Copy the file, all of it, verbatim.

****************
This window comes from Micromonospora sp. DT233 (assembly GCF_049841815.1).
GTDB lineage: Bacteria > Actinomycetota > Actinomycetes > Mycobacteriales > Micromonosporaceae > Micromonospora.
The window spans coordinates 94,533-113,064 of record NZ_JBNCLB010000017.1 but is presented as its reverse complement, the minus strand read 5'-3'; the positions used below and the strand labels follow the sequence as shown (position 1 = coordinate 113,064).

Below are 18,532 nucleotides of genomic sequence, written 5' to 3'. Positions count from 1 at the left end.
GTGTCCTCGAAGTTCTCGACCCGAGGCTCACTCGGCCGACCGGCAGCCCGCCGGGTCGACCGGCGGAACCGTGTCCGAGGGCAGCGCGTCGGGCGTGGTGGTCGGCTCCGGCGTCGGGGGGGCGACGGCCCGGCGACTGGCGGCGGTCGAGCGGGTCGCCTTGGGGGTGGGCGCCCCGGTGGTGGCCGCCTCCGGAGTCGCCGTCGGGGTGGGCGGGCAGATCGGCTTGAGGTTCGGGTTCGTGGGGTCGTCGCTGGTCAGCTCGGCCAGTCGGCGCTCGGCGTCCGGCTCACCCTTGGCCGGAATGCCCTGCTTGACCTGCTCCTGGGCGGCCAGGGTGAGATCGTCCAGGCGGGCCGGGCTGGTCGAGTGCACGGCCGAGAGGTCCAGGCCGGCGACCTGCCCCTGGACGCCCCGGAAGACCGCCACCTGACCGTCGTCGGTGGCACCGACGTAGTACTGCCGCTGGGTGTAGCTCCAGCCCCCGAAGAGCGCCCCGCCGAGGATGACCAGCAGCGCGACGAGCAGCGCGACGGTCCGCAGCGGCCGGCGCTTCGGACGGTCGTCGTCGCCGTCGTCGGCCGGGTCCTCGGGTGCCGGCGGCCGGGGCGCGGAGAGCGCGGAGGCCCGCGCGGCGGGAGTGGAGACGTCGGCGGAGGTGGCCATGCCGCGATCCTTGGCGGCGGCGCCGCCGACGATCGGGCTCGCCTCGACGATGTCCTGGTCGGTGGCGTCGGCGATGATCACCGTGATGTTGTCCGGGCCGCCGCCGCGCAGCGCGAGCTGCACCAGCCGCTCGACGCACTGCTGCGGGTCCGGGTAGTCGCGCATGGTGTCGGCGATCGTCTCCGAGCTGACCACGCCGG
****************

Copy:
This window comes from Micromonospora sp. DT233 (assembly GCF_049841815.1).
GTDB lineage: Bacteria > Actinomycetota > Actinomycetes > Mycobacteriales > Micromonosporaceae > Micromonospora.
The window spans coordinates 94,533-113,064 of record NZ_JBNCLB010000017.1 but is presented as its reverse complement, the minus strand read 5'-3'; the positions used below and the strand labels follow the sequence as shown (position 1 = coordinate 113,064).

Below are 18,532 nucleotides of genomic sequence, written 5' to 3'. Positions count from 1 at the left end.
GTGTCCTCGAAGTTCTCGACCCGAGGCTCACTCGGCCGACCGGCAGCCCGCCGGGTCGACCGGCGGAACCGTGTCCGAGGGCAGCGCGTCGGGCGTGGTGGTCGGCTCCGGCGTCGGGGGGGCGACGGCCCGGCGACTGGCGGCGGTCGAGCGGGTCGCCTTGGGGGTGGGCGCCCCGGTGGTGGCCGCCTCCGGAGTCGCCGTCGGGGTGGGCGGGCAGATCGGCTTGAGGTTCGGGTTCGTGGGGTCGTCGCTGGTCAGCTCGGCCAGTCGGCGCTCGGCGTCCGGCTCACCCTTGGCCGGAATGCCCTGCTTGACCTGCTCCTGGGCGGCCAGGGTGAGATCGTCCAGGCGGGCCGGGCTGGTCGAGTGCACGGCCGAGAGGTCCAGGCCGGCGACCTGCCCCTGGACGCCCCGGAAGACCGCCACCTGACCGTCGTCGGTGGCACCGACGTAGTACTGCCGCTGGGTGTAGCTCCAGCCCCCGAAGAGCGCCCCGCCGAGGATGACCAGCAGCGCGACGAGCAGCGCGACGGTCCGCAGCGGCCGGCGCTTCGGACGGTCGTCGTCGCCGTCGTCGGCCGGGTCCTCGGGTGCCGGCGGCCGGGGCGCGGAGAGCGCGGAGGCCCGCGCGGCGGGAGTGGAGACGTCGGCGGAGGTGGCCATGCCGCGATCCTTGGCGGCGGCGCCGCCGACGATCGGGCTCGCCTCGACGATGTCCTGGTCGGTGGCGTCGGCGATGATCACCGTGATGTTGTCCGGGCCGCCGCCGCGCAGCGCGAGCTGCACCAGCCGCTCGACGCACTGCTGCGGGTCCGGGTAGTCGCGCATGGTGTCGGCGATCGTCTCCGAGCTGACCACGCCGG